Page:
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Attached are "Vst-Performance" and a pdf-score of the music...

This is my second attempt at writing such music (first one being for string orchestra), with tuition from my teacher, on how to "imitate" the style, that e.g. Schoenberg had in mind.

Also, I kept the horn part minimalistic on purpose - leaving the (imaginative) horn-player time to breathe between the many forte and fortissimo parts...

What worries me a little bit more, is that I broke the rule of keeping the same order of the 12 notes, skipping some in a few phrases and adding them after the incomplete row was finished... or simply dividing the row into three parts and writing them harmonically...

If any skilled composers know more on this topic, please give me hint ; )

I know, it's not every person's cup of coffee, but I'd really like some opinions on this piece.

Greetz, Ario.


P.s.: Many of you have given me great tips on midi-engineering and related topics. Though it is very much in my interest to follow the given instructions, I feel that the priority should lie in composing and not optimising one's audio files...
So, excuse me, if I've been a bloodsucker for almost nothing - and I hope you (especially Andrew Gleibmann and Ray Kemp) understand.

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Nice to hear (that you enjoyed it) ... by tommorow, I'll see my teacher again, so he will help me on that...

The problem, I realise only now, seems to be: A very well educated musician would have to help me on this - and most of them are occupied to their bones.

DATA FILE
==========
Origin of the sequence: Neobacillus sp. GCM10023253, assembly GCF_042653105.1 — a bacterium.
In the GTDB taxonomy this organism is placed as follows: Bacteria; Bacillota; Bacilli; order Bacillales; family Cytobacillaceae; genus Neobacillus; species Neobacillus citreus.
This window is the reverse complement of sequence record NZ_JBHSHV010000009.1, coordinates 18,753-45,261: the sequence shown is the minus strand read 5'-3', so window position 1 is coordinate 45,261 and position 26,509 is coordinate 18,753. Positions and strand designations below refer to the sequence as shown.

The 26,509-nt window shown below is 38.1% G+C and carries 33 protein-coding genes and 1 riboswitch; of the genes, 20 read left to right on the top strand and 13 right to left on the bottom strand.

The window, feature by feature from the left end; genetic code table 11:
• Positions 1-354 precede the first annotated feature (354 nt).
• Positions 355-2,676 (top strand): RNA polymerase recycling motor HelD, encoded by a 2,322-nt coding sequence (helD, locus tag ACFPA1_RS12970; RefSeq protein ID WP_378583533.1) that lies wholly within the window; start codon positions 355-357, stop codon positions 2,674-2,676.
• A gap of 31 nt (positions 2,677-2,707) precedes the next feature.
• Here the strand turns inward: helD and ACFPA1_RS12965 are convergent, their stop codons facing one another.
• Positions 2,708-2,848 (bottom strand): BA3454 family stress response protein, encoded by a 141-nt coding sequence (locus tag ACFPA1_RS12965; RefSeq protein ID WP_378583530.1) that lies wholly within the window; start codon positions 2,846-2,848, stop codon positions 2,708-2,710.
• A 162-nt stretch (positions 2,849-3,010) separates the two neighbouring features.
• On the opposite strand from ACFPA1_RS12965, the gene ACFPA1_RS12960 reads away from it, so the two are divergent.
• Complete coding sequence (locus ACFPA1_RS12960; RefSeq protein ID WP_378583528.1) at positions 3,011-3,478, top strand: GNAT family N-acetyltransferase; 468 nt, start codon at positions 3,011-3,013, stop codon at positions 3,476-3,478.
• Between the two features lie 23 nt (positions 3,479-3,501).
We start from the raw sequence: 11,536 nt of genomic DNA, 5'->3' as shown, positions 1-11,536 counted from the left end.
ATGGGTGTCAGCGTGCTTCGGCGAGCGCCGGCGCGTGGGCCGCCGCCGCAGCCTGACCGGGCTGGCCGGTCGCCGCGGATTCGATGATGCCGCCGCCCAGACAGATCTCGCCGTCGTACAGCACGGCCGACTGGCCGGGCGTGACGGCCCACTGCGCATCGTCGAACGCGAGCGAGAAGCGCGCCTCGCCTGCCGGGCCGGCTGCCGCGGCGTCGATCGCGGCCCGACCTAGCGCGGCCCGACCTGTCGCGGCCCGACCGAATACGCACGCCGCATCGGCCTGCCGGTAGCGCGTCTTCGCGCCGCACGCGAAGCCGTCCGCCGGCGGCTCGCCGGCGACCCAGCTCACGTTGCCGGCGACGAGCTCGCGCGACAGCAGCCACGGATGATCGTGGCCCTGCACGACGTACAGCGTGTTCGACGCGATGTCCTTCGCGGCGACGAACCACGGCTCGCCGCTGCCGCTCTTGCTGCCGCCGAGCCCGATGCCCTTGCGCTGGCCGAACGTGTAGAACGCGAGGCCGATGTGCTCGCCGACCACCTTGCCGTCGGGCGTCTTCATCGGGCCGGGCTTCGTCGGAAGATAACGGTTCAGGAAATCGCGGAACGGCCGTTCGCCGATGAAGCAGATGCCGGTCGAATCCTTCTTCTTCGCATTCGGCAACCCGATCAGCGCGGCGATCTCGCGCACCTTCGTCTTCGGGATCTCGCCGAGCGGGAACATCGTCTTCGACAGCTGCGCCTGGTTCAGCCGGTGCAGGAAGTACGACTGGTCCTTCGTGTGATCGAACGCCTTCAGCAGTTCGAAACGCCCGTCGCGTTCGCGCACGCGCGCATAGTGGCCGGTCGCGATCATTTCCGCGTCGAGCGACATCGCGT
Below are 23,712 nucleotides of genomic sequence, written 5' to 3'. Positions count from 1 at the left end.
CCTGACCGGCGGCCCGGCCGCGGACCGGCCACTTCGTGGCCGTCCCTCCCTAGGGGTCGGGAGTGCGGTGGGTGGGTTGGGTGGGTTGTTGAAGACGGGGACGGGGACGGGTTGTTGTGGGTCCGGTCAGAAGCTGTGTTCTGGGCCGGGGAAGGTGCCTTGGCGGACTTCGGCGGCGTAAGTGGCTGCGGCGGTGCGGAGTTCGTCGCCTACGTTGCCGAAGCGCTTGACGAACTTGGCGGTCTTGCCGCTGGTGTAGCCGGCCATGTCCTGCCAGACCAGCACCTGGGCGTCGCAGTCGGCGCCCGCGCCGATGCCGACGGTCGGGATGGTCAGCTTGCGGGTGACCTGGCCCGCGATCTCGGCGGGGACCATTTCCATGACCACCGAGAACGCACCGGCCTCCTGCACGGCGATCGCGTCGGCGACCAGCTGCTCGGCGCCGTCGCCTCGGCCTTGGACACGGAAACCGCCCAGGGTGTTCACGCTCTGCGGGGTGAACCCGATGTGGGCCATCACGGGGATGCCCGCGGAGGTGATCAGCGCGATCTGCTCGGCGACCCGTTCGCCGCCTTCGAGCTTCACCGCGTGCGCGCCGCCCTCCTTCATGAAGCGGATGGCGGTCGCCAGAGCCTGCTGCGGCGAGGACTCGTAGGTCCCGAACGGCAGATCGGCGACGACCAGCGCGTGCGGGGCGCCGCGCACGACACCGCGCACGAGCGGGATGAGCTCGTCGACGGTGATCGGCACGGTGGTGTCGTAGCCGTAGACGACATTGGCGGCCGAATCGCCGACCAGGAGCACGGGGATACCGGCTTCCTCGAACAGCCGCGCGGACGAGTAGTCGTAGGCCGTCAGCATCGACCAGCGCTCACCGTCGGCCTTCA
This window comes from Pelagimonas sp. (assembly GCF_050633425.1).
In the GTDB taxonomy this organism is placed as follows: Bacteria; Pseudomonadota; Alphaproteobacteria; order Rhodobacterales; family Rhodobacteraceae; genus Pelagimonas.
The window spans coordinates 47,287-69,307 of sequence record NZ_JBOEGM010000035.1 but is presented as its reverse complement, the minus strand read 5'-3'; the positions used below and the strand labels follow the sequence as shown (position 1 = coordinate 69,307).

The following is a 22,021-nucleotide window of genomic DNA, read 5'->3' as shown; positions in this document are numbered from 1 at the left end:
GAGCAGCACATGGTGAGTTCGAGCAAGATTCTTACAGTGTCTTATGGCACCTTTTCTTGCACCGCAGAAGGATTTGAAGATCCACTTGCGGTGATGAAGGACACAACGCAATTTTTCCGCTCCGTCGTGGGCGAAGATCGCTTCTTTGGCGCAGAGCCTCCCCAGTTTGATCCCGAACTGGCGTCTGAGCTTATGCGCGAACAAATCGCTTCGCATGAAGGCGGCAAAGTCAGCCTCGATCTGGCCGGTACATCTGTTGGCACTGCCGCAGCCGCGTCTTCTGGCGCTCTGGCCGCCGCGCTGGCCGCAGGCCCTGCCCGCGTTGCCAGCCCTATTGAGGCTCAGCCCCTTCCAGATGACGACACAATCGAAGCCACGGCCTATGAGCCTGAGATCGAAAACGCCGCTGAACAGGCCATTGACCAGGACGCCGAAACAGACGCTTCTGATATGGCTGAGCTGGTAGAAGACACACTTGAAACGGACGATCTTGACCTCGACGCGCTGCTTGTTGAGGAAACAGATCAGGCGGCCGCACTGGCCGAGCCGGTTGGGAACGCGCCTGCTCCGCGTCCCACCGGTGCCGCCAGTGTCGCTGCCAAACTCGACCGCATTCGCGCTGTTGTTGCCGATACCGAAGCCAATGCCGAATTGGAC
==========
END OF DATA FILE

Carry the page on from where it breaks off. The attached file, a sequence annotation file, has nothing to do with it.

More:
I seek for more opinions, than only my teacher's anyhow - although he has often proven to be a very good (and knowledgable) tutor.

The point is: A perspective of things can be strong and positive, but a second one will make the first even better ;)

Thanks again for listening, Ario.

Thomas Green said:
I really like it, Ario. The dynamics and the contrast between quick movement and pauses will work excellently if the performers are accomplished.

(In my opinion that's the best thing about 12 tone stuff - the latent drama. A lot of people outright dislike it, but even now this sort of music is used for its atmospheric invocations in film, tv and elsewhere, like it or not).

But I haven't got time to analyse your serial technique. As you'd know, that's quite a time-consuming task :) The one thing maybe to remember next time is that the horn can be dramatic in it's very low range: anywhere up to 2 (yes 2!) octaves below it's written middle C (obviously the lower you go the more extreme a technique it becomes).

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